Conventional computers are based on transistors, which allow one electrode to control the current moving through the device and are combined to form logic gates and processors. The new component achieves the same thing, but for laser beams, not electric currents.
A green laser beam is used to control the power of an orange laser beam passing through the device.
They suspended tetradecane, a hydrocarbon dye, in an organic liquid. They then froze the suspension to -272 °C using liquid helium – creating a crystalline matrix in which individual dye molecules could be targeted with lasers.
When a finely tuned orange laser beam is trained on a dye molecule, it efficiently soaks up most of it up – leaving a much weaker “output” beam to continue beyond the dye.
But when the molecule is also targeted with a green laser beam, it starts to produce strong orange light of its own and so boosts the power of the orange output beam.
This effect is down to the hydrocarbon molecule absorbing the green light, only to lose the equivalent energy in the form of orange light.
“That light constructively interferes with the incoming orange beam and makes it brighter,” says Sandoghar’s colleague Jaesuk Hwang.
a, Energy level scheme of a molecule with ground state (|1), and ground (|2) and first excited (|3) vibrational states of the first electronic excited state. Manifold |4 shows the vibronic levels of the electronic ground state, which decay rapidly to |1. Blue arrow, excitation by the gate beam; green double-headed arrow, coherent interaction of the CW source beam with the zero-phonon line (ZPL); red arrow, Stokes-shifted fluorescence; black dashed arrows, non-radiative internal conversion. b, Time-domain description of laser excitations and corresponding response of the molecule simulated by the Bloch equations with periodic boundary conditions. Blue spikes and red curve represent the pump laser pulses and the population of the excited state |2, respectively. Black curve shows the time trajectory of Im(21). Straight green line indicates the constant probe laser intensity that is on at all times. Inset, magnified view of curves during a laser pulse. c, Schematic diagram of the optical set-up. BS, beam splitter; LP, long-pass filter; BP, band-pass filter; HWP, half-wave plate; LPol, linear polarizer; S, sample; SIL, solid-immersion lens; PD1, PD2, avalanche photodiodes. Transmission of the probe beam (green) is monitored on PD1, and the Stokes-shifted fluorescence (red) is recorded on PD2.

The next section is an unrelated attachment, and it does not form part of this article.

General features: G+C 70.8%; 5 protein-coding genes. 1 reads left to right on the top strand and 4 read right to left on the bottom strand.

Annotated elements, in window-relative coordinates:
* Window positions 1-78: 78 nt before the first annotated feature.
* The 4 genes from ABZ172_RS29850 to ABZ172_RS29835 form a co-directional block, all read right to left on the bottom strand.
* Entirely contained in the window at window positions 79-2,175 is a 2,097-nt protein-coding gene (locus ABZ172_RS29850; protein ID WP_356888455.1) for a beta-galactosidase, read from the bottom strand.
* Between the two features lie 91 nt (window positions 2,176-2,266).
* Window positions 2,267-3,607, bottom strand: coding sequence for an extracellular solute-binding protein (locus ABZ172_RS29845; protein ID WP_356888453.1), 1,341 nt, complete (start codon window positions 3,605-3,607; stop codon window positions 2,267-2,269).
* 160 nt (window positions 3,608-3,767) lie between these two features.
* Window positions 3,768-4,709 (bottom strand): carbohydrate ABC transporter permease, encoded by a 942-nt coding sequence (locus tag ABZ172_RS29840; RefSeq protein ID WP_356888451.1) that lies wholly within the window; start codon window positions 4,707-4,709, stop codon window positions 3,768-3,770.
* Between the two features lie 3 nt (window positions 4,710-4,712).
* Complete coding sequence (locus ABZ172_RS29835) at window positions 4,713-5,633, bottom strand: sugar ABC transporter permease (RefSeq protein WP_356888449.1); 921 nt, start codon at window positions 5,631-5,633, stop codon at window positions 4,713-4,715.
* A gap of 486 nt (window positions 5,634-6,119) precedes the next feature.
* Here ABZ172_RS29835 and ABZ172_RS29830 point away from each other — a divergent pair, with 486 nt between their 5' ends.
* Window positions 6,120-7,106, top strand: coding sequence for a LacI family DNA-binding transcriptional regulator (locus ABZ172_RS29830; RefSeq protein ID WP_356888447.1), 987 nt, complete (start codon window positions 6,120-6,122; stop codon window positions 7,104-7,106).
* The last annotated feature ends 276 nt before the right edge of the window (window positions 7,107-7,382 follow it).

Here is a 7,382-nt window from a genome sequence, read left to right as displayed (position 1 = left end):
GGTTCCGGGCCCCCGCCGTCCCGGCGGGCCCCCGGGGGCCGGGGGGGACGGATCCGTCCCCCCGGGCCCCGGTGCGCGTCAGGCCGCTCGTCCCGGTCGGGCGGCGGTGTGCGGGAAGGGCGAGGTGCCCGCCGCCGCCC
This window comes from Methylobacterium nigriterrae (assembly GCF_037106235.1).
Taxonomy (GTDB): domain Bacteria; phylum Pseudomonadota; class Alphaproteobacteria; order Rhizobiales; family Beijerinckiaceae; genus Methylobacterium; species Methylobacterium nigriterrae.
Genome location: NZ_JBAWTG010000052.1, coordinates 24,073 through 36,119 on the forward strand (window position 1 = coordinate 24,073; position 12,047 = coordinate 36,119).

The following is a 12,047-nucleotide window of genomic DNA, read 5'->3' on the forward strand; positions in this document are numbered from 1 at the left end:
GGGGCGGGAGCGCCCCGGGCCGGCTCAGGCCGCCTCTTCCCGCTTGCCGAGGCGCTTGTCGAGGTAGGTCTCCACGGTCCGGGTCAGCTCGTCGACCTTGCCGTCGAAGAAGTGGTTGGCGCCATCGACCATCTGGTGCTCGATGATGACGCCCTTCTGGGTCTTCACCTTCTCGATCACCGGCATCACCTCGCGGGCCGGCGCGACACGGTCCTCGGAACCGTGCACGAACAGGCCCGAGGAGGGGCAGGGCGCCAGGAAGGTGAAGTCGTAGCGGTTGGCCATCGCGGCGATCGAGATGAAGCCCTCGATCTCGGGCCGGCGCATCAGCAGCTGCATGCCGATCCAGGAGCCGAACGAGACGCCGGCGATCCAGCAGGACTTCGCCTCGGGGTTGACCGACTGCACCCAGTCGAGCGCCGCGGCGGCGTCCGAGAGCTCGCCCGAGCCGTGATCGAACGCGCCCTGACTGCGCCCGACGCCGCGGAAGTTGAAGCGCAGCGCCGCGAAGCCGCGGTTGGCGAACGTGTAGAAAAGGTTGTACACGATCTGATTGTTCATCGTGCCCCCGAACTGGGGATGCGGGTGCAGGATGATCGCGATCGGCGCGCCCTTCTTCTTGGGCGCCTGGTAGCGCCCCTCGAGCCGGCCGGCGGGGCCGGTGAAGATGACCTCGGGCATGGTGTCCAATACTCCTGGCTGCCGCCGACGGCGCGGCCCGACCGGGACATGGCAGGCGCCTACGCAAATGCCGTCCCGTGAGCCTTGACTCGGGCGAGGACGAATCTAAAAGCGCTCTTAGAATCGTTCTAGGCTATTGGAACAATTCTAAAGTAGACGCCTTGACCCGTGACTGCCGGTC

The transistor is one of the most influential inventions of modern times and is ubiquitous in present-day technologies. In the continuing development of increasingly powerful computers as well as alternative technologies based on the prospects of quantum information processing, switching and amplification functionalities are being sought in ultrasmall objects, such as nanotubes, molecules or atoms. Among the possible choices of signal carriers, photons are particularly attractive because of their robustness against decoherence, but their control at the nanometre scale poses a significant challenge as conventional nonlinear materials become ineffective. To remedy this shortcoming, resonances in optical emitters can be exploited, and atomic ensembles have been successfully used to mediate weak light beams. However, single-emitter manipulation of photonic signals has remained elusive and has only been studied in high-finesse microcavities or waveguides. Here we demonstrate that a single dye molecule can operate as an optical transistor and coherently attenuate or amplify a tightly focused laser beam, depending on the power of a second ‘gating’ beam that controls the degree of population inversion. Such a quantum optical transistor has also the potential for manipulating non-classical light fields down to the single-photon level. We discuss some of the hurdles along the road towards practical implementations, and their possible solutions.
Quantum information processing systems and related technologies are likely to involve switching and amplification functions in ultrasmall objects such as nanotubes. In today’s electronic devices the transistor performs these functions. A ‘quantum age’ equivalent of the conventional transistor would, ideally, use photons rather than electrons as information carriers because of their speed and robustness against decoherence. But robustness also stops them being easily controlled. Now a team from optETH and ETH in Zurich demonstrates the realization of a single-molecule optical transistor. In it, a single dye molecule coherently attenuates or amplifies a tightly focused laser beam, depending on the power of a second ‘gating’ beam.
A single molecule, represented here as a rotating mirror, can in principle behave as an all-optical transistor — it can modulate the transmission of a beam of light (the source beam, blue) in response to another beam of light (the gate beam, red). The waist-shaped surface represents a beam of light, focused on the molecule. The diagrams under each of the transistors represent the electronic energy levels of the molecule. a, If the molecule is in its ground state (g) and the source photons are equivalent in energy to the electronic energy transition from g to an excited state (e), then the source photons are resonantly scattered (totally reflected) as electrons oscillate between the e and g states. b, A gate photon of appropriate energy (different from that of the source photons) excites the molecule to a long-lived excited state (s). c, The excited molecule no longer absorbs source photons, which are instead perfectly transmitted. Hwang et al.3 report the first all-optical transistor that works on similar principles.